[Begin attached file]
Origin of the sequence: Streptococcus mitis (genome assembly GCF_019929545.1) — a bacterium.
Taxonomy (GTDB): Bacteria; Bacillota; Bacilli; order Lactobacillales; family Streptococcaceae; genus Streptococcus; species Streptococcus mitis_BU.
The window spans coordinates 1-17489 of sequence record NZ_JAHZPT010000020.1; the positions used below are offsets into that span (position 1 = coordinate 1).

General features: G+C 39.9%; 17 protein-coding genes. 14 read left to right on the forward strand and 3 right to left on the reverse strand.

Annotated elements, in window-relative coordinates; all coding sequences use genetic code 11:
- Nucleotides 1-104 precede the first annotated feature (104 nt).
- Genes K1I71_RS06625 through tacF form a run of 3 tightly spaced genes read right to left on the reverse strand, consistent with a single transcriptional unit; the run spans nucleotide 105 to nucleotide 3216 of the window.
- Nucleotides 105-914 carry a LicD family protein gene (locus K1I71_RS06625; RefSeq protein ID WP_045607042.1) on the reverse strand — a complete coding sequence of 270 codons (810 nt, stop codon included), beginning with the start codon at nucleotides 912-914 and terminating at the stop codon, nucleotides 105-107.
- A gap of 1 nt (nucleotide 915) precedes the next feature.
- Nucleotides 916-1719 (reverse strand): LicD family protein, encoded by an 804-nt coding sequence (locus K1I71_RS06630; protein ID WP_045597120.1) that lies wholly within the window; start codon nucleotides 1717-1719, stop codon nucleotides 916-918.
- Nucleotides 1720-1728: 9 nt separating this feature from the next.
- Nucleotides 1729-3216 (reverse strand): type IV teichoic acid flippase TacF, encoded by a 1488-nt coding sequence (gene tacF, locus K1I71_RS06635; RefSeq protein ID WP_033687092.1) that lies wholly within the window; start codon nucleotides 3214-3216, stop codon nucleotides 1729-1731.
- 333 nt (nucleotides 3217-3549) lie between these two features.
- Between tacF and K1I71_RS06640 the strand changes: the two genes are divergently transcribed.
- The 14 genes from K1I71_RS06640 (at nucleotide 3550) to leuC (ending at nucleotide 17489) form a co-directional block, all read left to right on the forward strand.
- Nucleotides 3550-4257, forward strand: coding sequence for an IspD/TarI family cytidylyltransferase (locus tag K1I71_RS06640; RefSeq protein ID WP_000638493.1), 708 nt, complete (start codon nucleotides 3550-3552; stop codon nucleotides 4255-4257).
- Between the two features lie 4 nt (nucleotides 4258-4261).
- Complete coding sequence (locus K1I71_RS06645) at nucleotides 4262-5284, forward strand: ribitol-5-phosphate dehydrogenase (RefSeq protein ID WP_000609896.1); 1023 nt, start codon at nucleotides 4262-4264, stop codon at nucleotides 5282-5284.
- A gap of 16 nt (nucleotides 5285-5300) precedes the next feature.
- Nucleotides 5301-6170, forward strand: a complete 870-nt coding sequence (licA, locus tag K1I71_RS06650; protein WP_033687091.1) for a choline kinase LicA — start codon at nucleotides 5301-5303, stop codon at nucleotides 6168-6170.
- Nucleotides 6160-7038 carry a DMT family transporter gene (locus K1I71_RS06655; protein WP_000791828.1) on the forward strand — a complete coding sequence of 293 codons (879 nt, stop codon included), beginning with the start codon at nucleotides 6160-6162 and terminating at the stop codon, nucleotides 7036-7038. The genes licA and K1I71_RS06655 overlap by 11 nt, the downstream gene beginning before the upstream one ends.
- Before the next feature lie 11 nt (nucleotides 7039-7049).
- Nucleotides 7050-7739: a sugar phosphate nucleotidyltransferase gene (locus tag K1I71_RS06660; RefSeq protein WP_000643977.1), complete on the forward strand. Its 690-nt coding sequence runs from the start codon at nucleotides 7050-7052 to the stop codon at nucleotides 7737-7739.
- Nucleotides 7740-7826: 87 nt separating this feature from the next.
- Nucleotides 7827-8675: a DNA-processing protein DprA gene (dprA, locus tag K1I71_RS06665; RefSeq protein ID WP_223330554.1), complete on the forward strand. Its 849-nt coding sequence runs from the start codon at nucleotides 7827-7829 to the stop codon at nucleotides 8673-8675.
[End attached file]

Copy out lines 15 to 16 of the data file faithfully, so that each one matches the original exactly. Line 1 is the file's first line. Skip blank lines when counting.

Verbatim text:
- The 14 genes from K1I71_RS06640 (at nucleotide 3550) to leuC (ending at nucleotide 17489) form a co-directional block, all read left to right on the forward strand.
- Nucleotides 3550-4257, forward strand: coding sequence for an IspD/TarI family cytidylyltransferase (locus tag K1I71_RS06640; RefSeq protein ID WP_000638493.1), 708 nt, complete (start codon nucleotides 3550-3552; stop codon nucleotides 4255-4257).